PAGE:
My ex had one of his victims drink herself to death. After they split she made outing him her life purpose. For 15 years she obsessed about him, until she died a bitter drunk. I vowed I was NOT going to end up like her. There was no way I wanted my ex to think he had that much power over me.
Victims of narcissistic abuse credit all sorts of things for their healing, God and prayer, meditation, yoga ……… you name it, and whatever works for you is great and totally a personal choice.
As with weight training; I discovered there were bonuses to self analysis and self improvement that I had not anticipated. When I stopped looking for a bandaid solution or quick fix and started doing the hard lifting, I started to notice that the discomfort I felt upon disecting myself was well worth the inner peace I was gaining.
It seemed every time I brought up the most pain or had an “Aha” moment I would feel lighter, more at peace. Then one day I had this incredible feeling of inner peace come over me. It was a rebirth, a feeling I had never experienced before, I couldn’t help smiling, like I had a secret no one else was privy to. I have never lost that inner peace, my health may be failing, I might not have a dome to my name, I may not like where I live but I have inner peace.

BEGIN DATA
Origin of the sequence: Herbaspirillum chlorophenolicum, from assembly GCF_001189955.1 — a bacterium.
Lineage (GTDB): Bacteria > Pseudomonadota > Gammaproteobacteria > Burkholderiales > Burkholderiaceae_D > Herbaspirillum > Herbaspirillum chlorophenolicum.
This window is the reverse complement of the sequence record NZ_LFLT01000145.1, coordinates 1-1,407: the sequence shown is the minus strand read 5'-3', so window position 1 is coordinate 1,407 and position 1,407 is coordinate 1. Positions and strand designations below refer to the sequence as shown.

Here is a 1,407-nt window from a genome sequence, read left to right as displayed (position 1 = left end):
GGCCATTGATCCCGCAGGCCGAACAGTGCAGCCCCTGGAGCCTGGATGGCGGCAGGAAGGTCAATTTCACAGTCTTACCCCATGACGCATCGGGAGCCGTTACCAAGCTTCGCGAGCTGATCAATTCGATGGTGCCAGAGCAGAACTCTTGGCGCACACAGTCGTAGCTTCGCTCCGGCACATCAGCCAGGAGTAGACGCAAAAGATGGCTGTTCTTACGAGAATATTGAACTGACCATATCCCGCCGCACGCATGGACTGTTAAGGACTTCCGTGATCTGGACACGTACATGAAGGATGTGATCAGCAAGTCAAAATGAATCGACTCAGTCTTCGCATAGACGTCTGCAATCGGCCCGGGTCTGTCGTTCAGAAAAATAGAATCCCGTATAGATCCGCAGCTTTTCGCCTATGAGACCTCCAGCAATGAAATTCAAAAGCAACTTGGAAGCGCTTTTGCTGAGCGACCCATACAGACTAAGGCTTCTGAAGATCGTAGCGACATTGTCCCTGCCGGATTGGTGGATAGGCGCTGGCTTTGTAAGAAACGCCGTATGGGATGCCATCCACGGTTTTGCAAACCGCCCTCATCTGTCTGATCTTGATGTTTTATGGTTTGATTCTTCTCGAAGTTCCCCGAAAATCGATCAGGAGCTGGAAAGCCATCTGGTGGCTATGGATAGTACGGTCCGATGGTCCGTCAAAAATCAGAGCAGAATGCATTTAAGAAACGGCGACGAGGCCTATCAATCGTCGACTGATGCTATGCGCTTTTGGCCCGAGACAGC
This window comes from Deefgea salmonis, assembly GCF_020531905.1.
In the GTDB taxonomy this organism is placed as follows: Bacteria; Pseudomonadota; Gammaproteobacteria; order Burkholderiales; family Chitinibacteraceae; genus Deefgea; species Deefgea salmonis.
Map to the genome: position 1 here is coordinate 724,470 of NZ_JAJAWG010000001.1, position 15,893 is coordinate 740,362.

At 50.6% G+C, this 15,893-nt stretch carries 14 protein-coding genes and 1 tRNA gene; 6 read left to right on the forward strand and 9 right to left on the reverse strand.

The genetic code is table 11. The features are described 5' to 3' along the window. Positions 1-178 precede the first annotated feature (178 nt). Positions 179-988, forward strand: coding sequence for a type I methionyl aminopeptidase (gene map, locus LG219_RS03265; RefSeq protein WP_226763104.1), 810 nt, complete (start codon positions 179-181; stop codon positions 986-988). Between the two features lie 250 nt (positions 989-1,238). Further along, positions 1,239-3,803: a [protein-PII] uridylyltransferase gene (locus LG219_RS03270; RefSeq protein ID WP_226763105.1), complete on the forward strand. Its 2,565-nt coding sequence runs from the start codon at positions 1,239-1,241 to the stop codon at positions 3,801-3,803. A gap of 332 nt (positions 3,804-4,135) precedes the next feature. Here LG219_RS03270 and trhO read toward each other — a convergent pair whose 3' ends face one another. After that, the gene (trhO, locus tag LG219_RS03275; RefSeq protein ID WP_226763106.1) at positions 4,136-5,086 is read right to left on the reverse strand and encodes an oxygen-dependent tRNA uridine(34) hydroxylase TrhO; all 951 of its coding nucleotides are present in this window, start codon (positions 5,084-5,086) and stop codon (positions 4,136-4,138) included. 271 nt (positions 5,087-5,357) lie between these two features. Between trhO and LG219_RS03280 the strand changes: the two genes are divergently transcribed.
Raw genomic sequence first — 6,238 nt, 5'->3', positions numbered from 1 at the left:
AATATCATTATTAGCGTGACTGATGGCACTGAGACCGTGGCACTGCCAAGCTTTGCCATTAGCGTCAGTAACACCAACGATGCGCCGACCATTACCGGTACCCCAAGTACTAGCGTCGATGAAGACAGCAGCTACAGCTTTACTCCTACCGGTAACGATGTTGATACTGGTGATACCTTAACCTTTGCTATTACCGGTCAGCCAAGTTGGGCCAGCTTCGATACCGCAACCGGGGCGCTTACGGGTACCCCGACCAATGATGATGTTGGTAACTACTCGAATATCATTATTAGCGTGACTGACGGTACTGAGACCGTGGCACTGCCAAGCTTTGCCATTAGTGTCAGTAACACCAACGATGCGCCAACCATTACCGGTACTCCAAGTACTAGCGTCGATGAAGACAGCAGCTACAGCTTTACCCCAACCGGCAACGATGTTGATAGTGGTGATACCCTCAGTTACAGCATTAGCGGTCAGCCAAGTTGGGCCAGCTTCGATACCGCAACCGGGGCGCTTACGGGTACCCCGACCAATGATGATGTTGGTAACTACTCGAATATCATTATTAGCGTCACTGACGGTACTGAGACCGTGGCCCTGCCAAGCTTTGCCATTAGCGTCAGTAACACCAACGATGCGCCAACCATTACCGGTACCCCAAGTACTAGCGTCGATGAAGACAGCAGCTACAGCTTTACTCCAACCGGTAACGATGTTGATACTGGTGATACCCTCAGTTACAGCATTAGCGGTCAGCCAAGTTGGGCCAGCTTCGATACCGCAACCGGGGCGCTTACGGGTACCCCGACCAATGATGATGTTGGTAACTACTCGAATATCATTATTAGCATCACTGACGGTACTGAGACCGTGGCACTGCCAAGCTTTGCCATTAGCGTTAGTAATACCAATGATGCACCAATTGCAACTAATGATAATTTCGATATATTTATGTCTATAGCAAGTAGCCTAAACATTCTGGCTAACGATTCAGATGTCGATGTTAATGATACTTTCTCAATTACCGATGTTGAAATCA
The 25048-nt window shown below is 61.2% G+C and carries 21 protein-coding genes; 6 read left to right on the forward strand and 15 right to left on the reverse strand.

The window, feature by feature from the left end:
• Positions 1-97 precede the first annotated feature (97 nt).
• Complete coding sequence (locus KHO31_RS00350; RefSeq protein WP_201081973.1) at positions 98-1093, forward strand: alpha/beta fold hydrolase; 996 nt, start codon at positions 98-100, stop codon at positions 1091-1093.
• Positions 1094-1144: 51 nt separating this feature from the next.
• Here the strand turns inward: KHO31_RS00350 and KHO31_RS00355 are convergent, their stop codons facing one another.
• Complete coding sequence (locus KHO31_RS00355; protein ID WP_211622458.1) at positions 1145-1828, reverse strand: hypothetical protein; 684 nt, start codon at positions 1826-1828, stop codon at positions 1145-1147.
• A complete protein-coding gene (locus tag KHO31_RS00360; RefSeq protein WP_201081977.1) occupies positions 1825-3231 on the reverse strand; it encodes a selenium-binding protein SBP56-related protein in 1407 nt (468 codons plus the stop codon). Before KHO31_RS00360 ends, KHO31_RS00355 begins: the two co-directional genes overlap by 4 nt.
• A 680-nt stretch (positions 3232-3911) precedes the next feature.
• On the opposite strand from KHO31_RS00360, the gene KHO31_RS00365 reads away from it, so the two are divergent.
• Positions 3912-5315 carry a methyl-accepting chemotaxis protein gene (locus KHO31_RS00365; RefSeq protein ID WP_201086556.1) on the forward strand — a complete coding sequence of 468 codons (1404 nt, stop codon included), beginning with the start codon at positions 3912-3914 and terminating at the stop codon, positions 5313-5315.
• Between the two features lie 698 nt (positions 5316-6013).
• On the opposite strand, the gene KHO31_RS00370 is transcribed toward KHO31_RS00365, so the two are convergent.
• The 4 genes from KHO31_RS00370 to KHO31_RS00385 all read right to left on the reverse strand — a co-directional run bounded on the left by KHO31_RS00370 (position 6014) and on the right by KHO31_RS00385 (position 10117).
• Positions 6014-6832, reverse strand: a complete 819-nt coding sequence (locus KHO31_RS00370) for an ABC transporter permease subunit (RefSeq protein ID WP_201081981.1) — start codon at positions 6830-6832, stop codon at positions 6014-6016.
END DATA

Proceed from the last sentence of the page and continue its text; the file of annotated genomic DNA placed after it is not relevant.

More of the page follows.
I am not the only one to experience this sense of well-being, I have heard from many survivors they also had it hit them out of the blue when they started working on being their best self.
It is what separates the victims from the survivors.
A victim gets stuck in their brokenness and being a victim becomes their identity. They take no responsibility for their happiness and pain.
A survivor takes what happened to them and uses it as a catalyst for personal growth. They own their pain and take control of their lives again.
I continue on my quest to become the best me I can be, not because I feel broken any more but because I know no one is ever completely their best self. We all are flawed, “becoming” is a life long journey and it includes learning from others, adjusting your belief system, examining your prejudices and judgements. It means living your life as a person who you are proud of.
I love Ted Talks because you can usually find a few talks on any topic you can imagine, especially self improvement.
Here is a link to a few you might want to start with.